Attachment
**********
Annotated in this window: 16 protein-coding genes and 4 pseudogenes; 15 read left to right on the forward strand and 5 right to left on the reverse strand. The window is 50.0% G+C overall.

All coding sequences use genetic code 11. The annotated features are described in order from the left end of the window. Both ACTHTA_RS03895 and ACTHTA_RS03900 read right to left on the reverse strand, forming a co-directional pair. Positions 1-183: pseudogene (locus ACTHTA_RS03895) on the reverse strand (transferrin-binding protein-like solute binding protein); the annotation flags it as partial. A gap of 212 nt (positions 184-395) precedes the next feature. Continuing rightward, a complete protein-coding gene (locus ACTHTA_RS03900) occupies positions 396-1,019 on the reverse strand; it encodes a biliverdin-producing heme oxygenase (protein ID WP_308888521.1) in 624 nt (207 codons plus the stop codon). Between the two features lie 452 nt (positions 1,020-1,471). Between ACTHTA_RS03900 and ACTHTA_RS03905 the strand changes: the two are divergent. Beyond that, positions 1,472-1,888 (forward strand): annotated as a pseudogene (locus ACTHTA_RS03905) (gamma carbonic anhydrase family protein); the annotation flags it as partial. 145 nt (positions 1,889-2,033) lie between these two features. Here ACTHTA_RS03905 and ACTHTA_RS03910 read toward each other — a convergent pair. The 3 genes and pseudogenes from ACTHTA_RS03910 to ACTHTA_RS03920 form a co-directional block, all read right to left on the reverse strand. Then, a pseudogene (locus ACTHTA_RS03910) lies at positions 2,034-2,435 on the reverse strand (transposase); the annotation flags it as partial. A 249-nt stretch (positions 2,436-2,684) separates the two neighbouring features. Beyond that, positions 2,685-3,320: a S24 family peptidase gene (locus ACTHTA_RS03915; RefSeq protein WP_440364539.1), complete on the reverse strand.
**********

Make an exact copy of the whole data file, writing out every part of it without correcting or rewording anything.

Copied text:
Annotated in this window: 16 protein-coding genes and 4 pseudogenes; 15 read left to right on the forward strand and 5 right to left on the reverse strand. The window is 50.0% G+C overall.

All coding sequences use genetic code 11. The annotated features are described in order from the left end of the window. Both ACTHTA_RS03895 and ACTHTA_RS03900 read right to left on the reverse strand, forming a co-directional pair. Positions 1-183: pseudogene (locus ACTHTA_RS03895) on the reverse strand (transferrin-binding protein-like solute binding protein); the annotation flags it as partial. A gap of 212 nt (positions 184-395) precedes the next feature. Continuing rightward, a complete protein-coding gene (locus ACTHTA_RS03900) occupies positions 396-1,019 on the reverse strand; it encodes a biliverdin-producing heme oxygenase (protein ID WP_308888521.1) in 624 nt (207 codons plus the stop codon). Between the two features lie 452 nt (positions 1,020-1,471). Between ACTHTA_RS03900 and ACTHTA_RS03905 the strand changes: the two are divergent. Beyond that, positions 1,472-1,888 (forward strand): annotated as a pseudogene (locus ACTHTA_RS03905) (gamma carbonic anhydrase family protein); the annotation flags it as partial. 145 nt (positions 1,889-2,033) lie between these two features. Here ACTHTA_RS03905 and ACTHTA_RS03910 read toward each other — a convergent pair. The 3 genes and pseudogenes from ACTHTA_RS03910 to ACTHTA_RS03920 form a co-directional block, all read right to left on the reverse strand. Then, a pseudogene (locus ACTHTA_RS03910) lies at positions 2,034-2,435 on the reverse strand (transposase); the annotation flags it as partial. A 249-nt stretch (positions 2,436-2,684) separates the two neighbouring features. Beyond that, positions 2,685-3,320: a S24 family peptidase gene (locus ACTHTA_RS03915; RefSeq protein WP_440364539.1), complete on the reverse strand.